Everyone is aware that rainwater is the best thing for houseplants. It is rather acid, which is something most plants like. It is also soft and reasonably pure. Most plant lovers will probably have their own ingenious methods of catching the falling raindrops. Unfortunately tap water can be far from ideal for plants. If often contains a high content of magnesium salts, chlorine and a high salt content, as well as a generous portion of lime, which causes hard water.
For true lime-loving plants such as Aspidistra, Campunula isophylla and Hoya varieties, this is hardly a disadvantage. But most of houseplants dislike lime, which we continue to add to the compost with every libation of water. Consequently, an agglutination of mineral salts gradually builds up in the compost.
The correct acid level (pH) is disturbed and progressively declines (the current proprietary composts have a pH value of 5.5). We should use every means to prevent the effect of calcification in our house plants. When we see this as a chalky white crust on the outside of porous clay pot. It is sometimes too late. White chalk blotches on leaves (a result of spraying and sponging) or a hard.
White crust on the soil surface are equally ominous warnings. All clear evidence that the water department has been adding too much lime and magnesium to it’s water supply. Consequently, the degree of hardness of such water is much too high (more than 12 degrees). You can find out the degree of the hardness of your water supply by contacting your local board.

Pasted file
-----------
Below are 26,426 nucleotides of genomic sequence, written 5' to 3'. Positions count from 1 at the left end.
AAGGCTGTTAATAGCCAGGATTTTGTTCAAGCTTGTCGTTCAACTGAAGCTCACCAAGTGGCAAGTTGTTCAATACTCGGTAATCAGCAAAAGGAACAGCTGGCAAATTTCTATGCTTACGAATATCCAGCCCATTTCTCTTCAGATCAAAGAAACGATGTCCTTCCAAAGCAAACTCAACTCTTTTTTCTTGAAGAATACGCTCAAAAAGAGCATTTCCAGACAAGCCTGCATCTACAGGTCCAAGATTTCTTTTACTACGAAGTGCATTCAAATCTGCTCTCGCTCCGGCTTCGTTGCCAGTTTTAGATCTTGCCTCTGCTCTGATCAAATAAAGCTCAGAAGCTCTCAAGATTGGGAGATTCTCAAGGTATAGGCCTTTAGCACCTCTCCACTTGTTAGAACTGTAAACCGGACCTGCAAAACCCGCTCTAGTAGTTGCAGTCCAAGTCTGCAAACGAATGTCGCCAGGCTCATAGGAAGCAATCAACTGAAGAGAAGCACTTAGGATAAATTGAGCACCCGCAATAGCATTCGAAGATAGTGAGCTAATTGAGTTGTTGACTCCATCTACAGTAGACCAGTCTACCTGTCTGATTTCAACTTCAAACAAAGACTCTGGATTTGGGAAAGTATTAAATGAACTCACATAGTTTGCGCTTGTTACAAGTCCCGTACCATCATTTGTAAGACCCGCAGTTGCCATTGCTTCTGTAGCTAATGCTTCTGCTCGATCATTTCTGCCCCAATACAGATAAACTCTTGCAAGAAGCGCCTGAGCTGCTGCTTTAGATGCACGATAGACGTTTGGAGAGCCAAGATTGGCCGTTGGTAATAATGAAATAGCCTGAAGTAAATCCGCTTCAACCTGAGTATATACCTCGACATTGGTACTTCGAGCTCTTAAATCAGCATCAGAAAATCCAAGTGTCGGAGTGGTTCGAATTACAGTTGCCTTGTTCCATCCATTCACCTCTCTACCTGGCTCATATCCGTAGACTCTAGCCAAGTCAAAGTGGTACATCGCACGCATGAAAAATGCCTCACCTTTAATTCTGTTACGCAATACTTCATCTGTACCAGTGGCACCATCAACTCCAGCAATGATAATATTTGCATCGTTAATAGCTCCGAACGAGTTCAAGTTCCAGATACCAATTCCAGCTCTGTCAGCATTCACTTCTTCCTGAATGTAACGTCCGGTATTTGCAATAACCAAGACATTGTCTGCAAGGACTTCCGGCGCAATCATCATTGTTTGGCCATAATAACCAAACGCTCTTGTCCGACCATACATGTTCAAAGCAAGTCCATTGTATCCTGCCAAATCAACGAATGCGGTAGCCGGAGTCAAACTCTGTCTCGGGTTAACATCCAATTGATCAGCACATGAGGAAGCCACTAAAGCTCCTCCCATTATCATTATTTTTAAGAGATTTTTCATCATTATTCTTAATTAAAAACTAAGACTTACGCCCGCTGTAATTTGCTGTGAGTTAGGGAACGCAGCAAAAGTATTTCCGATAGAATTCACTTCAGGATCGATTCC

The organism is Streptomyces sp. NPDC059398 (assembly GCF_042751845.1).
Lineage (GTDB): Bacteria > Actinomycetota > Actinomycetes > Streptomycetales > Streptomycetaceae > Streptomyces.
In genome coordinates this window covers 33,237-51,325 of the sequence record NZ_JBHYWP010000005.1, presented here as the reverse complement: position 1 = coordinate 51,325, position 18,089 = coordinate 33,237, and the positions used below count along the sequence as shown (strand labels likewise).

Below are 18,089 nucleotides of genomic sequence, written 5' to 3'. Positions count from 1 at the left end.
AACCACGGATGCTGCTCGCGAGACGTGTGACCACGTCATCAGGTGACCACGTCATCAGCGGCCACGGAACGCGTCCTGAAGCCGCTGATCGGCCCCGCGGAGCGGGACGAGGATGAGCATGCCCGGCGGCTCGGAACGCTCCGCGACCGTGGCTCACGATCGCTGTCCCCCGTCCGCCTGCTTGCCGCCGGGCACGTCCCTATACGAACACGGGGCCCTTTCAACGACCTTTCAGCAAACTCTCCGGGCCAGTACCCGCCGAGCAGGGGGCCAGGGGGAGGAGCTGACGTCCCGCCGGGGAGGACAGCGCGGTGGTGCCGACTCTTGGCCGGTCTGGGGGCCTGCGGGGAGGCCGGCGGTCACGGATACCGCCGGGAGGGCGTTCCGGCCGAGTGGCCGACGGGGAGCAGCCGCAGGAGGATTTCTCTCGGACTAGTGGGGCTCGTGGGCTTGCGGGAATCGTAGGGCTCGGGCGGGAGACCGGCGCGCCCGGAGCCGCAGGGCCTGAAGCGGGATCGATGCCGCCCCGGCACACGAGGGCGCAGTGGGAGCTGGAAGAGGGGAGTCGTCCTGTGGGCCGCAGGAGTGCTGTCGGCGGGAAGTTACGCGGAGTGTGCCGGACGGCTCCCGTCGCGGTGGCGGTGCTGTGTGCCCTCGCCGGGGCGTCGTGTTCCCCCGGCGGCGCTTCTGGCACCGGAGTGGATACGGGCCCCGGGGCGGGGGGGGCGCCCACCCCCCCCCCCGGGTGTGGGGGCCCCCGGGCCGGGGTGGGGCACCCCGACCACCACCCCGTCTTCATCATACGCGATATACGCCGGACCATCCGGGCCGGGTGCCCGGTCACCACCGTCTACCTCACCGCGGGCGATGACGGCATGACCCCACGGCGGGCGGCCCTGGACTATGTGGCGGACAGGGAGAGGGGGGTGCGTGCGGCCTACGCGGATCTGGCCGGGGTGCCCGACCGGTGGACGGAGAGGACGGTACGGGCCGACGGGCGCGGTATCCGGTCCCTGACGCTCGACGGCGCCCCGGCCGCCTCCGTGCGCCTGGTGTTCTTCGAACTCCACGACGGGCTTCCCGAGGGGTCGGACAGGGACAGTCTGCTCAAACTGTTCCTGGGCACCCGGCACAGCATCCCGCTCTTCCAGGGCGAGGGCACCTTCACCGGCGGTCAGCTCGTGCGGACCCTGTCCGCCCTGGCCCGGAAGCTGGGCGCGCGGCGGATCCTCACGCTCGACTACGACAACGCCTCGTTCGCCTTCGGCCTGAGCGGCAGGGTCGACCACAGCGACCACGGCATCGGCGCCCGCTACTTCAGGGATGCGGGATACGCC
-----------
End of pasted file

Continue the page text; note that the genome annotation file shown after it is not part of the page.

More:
Special water-softeners can be purchased from hardware stores and large supermarkets or tap water can be boiled to soften it temporarily. For acid-loving plants put a ball of peat fiber in a muslin bag and leave it hanging in a bucket of water overnight; the humic acids of the peat will restrain the particles of lime.
You can also buy reasonably inexpensive water-filters that screw onto a tap. These supply as much distilled water as you want, but for ease of use it is advisable to have an extra tap installed. If you decide to purchase one of the chemical water softeners, make sure the information on the packets expressly states that the product is suitable for houseplants.
The well-known domestic products that produce ‘soft’ water for rinsing clothes and those that deter chalk from forming in the washing machine are certainly not suitable.
Authors: A. C. Muller-Idzerda, Elisabeth de Lestrieux, Jonneke Krans